It took me a couple hours to “process” all my ingredients and finish the pumpkin bagels. Here is the recipe. I like to make my bagels small. I was reading in this month’s Consumer Reports issue that the number one thing that thin people do to stay thin is to control the portion size of what they eat. I figured making the bagels smaller will help me do that too. So keep this in mind if you try out this recipe – you can make your own bagels whatever size you want to. The cooking time appears to be about the same because it matters more about the plumpness of the bagel than the width.

Ta Da - Mini-Pumpkin Bagels

Ta Da – Mini-Pumpkin Bagels

Pumpkin Bagel Recipe (NO BREAD MACHINE) Ingredients:

2 peeled potatoes cut into quarters.
About 2 quarts of water (enough to cover the potatoes)
one package of fast rising yeast.
4 tbs brown sugar, honey, or agave nectar.
1.5 cups whole wheat flour
2 cups white flour (may need more).
1 cup pumpkin puree.
2 tbs pumpkin butter (if you don’t have this put at least 1 tbs of oil).
1 tbs of pumpkin pie spice
1 tsp cinnamon
1 tsp salt
Glaze (don’t mix this in with the bagel ingredients)
1 egg white
1 tbs honey or agave nectar

Boil the potatoes in the water until they are soft and the water is cloudy. Remove the potatoes. Let the water cool to about 100 degrees (too hot and it will kill the yeast). Mix about 3/4 cup of the 100 degree water with the yeast and the 4 tbs of sugar. Save the remaining water. Wait until the yeast gets bubbly (this is called “proofing” the yeast). If after 5 minutes the mixture does not bubble, you have bad yeast. Get some new yeast and start again. Mix the remaining ingredients into the proofed yeast. If the mixture is sticky, keep adding flour until it is not sticky and somewhat elastic. If you are using a big mixer, you are essentially kneading the dough. If you are not, you knead the dough by hand continuing to add white flour until the dough is elastic and not sticky.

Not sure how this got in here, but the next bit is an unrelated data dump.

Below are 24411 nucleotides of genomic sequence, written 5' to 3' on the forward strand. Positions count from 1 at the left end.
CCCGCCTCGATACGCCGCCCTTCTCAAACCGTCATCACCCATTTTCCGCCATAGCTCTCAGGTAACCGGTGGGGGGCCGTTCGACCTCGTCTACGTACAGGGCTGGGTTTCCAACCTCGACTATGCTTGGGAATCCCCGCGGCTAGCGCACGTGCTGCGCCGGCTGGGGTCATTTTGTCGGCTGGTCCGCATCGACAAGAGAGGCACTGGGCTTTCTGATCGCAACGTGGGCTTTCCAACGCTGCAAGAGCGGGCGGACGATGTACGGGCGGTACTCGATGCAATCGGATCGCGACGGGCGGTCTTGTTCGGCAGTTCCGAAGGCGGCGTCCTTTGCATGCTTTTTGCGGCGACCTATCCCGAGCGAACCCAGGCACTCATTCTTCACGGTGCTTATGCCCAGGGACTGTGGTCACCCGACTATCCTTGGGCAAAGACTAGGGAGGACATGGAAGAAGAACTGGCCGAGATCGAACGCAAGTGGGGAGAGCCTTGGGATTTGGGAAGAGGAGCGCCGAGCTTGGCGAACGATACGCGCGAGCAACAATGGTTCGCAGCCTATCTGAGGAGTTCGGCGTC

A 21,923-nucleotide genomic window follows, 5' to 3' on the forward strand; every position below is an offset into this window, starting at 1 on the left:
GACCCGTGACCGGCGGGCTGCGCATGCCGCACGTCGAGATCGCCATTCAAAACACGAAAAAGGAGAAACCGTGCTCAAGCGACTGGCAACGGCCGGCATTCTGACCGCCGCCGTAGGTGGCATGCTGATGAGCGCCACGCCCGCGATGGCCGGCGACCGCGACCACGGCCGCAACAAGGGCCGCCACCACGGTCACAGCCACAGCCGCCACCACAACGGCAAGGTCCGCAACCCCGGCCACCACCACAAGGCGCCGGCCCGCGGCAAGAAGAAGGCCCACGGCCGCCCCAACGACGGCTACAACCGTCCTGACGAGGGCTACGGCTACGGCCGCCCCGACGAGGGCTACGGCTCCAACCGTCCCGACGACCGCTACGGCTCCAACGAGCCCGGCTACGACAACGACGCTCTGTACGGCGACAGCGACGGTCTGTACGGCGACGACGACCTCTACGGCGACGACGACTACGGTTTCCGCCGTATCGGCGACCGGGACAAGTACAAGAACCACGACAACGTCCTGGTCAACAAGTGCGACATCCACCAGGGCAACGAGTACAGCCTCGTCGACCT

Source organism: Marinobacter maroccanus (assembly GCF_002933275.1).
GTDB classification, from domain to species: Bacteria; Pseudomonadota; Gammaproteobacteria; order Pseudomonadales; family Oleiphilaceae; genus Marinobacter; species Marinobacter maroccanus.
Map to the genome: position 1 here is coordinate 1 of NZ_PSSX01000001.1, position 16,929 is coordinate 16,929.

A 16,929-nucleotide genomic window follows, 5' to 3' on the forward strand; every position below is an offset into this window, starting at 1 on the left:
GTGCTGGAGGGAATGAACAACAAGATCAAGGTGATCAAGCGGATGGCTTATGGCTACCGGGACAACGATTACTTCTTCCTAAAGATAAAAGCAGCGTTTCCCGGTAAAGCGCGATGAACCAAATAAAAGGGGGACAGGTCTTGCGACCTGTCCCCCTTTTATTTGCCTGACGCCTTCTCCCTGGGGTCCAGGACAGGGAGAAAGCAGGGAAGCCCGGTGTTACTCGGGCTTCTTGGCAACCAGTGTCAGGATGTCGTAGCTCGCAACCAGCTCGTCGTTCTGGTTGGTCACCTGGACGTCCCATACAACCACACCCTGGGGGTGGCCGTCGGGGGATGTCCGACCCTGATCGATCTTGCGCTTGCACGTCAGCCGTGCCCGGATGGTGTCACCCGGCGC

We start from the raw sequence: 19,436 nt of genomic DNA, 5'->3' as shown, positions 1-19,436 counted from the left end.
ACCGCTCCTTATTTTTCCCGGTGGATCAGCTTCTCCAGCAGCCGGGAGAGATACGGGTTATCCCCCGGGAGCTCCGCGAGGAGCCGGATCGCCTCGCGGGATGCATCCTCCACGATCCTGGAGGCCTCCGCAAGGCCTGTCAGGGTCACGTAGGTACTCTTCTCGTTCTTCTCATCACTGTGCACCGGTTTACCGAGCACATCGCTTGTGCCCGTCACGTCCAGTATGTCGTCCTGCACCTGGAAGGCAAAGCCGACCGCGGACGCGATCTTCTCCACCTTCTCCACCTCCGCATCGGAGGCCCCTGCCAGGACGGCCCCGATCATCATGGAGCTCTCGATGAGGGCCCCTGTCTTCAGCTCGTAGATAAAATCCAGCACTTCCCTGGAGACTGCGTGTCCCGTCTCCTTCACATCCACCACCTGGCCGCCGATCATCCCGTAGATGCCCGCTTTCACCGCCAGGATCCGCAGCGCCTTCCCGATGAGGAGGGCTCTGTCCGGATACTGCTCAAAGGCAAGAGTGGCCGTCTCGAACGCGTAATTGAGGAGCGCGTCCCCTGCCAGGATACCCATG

Let the dough rise until about double in size. To create a nice warm, moist environment for the dough to rise, I boil a small pan of water and put that and the dough (loosely covered) in an oven that is NOT turned on. With the fast rising yeast, it takes about an hour for the dough to double in size.

Pull the dough out, and shape it into bagels of whatever size you’d like. I made mine about three inches across. I made about 20 mini bagels with this amount of dough. Put the bagels on a cookie sheet covered in corn meal to prevent sticking. Let rise again for about a half hour.

Boil the potato water again – adding more water to get more water to fill the pot. Drop the bagels into the boiling water – only put as many bagels into the pot as can fit on the surface. Boil on each side for 30 seconds. Take out and put on cookie sheet – lightly brush each one on top with the egg white and honey glaze.

Heat the oven to 400 degrees (AFTER YOU REMOVE THE RISING BAGEL DOUGH). Cook the bagels for 15 minutes or until top is a bit hard.

For some delicious reading to go with your delicious pumpkin bagels, download the Cheetah Smart Start Guide for the PMP.

One Response to “The Adventure of Pumpkin Bagels, Killer Whales and Porpoises”